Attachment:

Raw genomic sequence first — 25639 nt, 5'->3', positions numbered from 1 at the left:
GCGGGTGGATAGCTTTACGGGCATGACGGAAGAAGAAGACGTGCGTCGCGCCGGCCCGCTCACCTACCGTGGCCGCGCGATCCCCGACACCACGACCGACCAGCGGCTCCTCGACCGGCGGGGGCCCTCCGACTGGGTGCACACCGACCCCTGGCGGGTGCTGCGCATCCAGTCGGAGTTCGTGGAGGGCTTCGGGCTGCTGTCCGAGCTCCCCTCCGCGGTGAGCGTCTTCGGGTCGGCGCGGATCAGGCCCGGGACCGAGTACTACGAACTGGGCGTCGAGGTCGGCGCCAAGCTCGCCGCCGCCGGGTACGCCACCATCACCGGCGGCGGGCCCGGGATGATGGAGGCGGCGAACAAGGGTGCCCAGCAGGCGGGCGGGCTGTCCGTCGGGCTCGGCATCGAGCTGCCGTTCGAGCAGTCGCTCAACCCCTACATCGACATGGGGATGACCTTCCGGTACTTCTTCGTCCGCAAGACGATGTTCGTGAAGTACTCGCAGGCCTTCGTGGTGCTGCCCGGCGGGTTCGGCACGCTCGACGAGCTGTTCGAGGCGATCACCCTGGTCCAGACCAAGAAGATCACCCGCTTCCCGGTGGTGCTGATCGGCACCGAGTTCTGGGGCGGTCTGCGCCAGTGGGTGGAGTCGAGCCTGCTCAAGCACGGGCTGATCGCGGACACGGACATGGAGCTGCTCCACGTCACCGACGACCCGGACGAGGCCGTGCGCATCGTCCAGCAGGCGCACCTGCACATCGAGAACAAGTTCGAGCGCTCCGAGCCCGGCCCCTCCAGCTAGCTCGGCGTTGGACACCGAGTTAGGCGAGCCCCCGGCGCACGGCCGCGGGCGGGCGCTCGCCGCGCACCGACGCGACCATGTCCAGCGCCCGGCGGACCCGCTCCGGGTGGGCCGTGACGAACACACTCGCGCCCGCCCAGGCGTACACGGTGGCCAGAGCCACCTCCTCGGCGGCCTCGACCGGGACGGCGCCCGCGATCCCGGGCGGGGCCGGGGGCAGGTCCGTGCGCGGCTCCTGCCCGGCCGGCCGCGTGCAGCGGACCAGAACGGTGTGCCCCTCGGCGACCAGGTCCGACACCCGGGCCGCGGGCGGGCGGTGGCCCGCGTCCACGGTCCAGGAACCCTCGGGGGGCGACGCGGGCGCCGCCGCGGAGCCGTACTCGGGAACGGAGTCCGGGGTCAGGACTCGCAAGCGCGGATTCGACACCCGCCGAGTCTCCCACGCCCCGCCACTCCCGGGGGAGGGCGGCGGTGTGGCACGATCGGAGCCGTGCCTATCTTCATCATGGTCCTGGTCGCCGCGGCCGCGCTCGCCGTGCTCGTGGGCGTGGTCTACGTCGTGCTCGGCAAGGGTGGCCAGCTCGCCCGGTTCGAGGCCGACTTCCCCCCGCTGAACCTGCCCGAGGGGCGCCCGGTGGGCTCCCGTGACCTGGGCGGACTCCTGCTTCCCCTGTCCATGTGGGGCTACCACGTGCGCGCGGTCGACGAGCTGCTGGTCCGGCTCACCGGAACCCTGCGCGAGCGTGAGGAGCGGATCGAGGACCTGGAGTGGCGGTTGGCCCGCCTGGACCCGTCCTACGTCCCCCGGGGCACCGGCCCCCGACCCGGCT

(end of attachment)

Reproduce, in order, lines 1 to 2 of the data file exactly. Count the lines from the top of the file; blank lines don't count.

Raw genomic sequence first — 25639 nt, 5'->3', positions numbered from 1 at the left:
GCGGGTGGATAGCTTTACGGGCATGACGGAAGAAGAAGACGTGCGTCGCGCCGGCCCGCTCACCTACCGTGGCCGCGCGATCCCCGACACCACGACCGACCAGCGGCTCCTCGACCGGCGGGGGCCCTCCGACTGGGTGCACACCGACCCCTGGCGGGTGCTGCGCATCCAGTCGGAGTTCGTGGAGGGCTTCGGGCTGCTGTCCGAGCTCCCCTCCGCGGTGAGCGTCTTCGGGTCGGCGCGGATCAGGCCCGGGACCGAGTACTACGAACTGGGCGTCGAGGTCGGCGCCAAGCTCGCCGCCGCCGGGTACGCCACCATCACCGGCGGCGGGCCCGGGATGATGGAGGCGGCGAACAAGGGTGCCCAGCAGGCGGGCGGGCTGTCCGTCGGGCTCGGCATCGAGCTGCCGTTCGAGCAGTCGCTCAACCCCTACATCGACATGGGGATGACCTTCCGGTACTTCTTCGTCCGCAAGACGATGTTCGTGAAGTACTCGCAGGCCTTCGTGGTGCTGCCCGGCGGGTTCGGCACGCTCGACGAGCTGTTCGAGGCGATCACCCTGGTCCAGACCAAGAAGATCACCCGCTTCCCGGTGGTGCTGATCGGCACCGAGTTCTGGGGCGGTCTGCGCCAGTGGGTGGAGTCGAGCCTGCTCAAGCACGGGCTGATCGCGGACACGGACATGGAGCTGCTCCACGTCACCGACGACCCGGACGAGGCCGTGCGCATCGTCCAGCAGGCGCACCTGCACATCGAGAACAAGTTCGAGCGCTCCGAGCCCGGCCCCTCCAGCTAGCTCGGCGTTGGACACCGAGTTAGGCGAGCCCCCGGCGCACGGCCGCGGGCGGGCGCTCGCCGCGCACCGACGCGACCATGTCCAGCGCCCGGCGGACCCGCTCCGGGTGGGCCGTGACGAACACACTCGCGCCCGCCCAGGCGTACACGGTGGCCAGAGCCACCTCCTCGGCGGCCTCGACCGGGACGGCGCCCGCGATCCCGGGCGGGGCCGGGGGCAGGTCCGTGCGCGGCTCCTGCCCGGCCGGCCGCGTGCAGCGGACCAGAACGGTGTGCCCCTCGGCGACCAGGTCCGACACCCGGGCCGCGGGCGGGCGGTGGCCCGCGTCCACGGTCCAGGAACCCTCGGGGGGCGACGCGGGCGCCGCCGCGGAGCCGTACTCGGGAACGGAGTCCGGGGTCAGGACTCGCAAGCGCGGATTCGACACCCGCCGAGTCTCCCACGCCCCGCCACTCCCGGGGGAGGGCGGCGGTGTGGCACGATCGGAGCCGTGCCTATCTTCATCATGGTCCTGGTCGCCGCGGCCGCGCTCGCCGTGCTCGTGGGCGTGGTCTACGTCGTGCTCGGCAAGGGTGGCCAGCTCGCCCGGTTCGAGGCCGACTTCCCCCCGCTGAACCTGCCCGAGGGGCGCCCGGTGGGCTCCCGTGACCTGGGCGGACTCCTGCTTCCCCTGTCCATGTGGGGCTACCACGTGCGCGCGGTCGACGAGCTGCTGGTCCGGCTCACCGGAACCCTGCGCGAGCGTGAGGAGCGGATCGAGGACCTGGAGTGGCGGTTGGCCCGCCTGGACCCGTCCTACGTCCCCCGGGGCACCGGCCCCCGACCCGGCT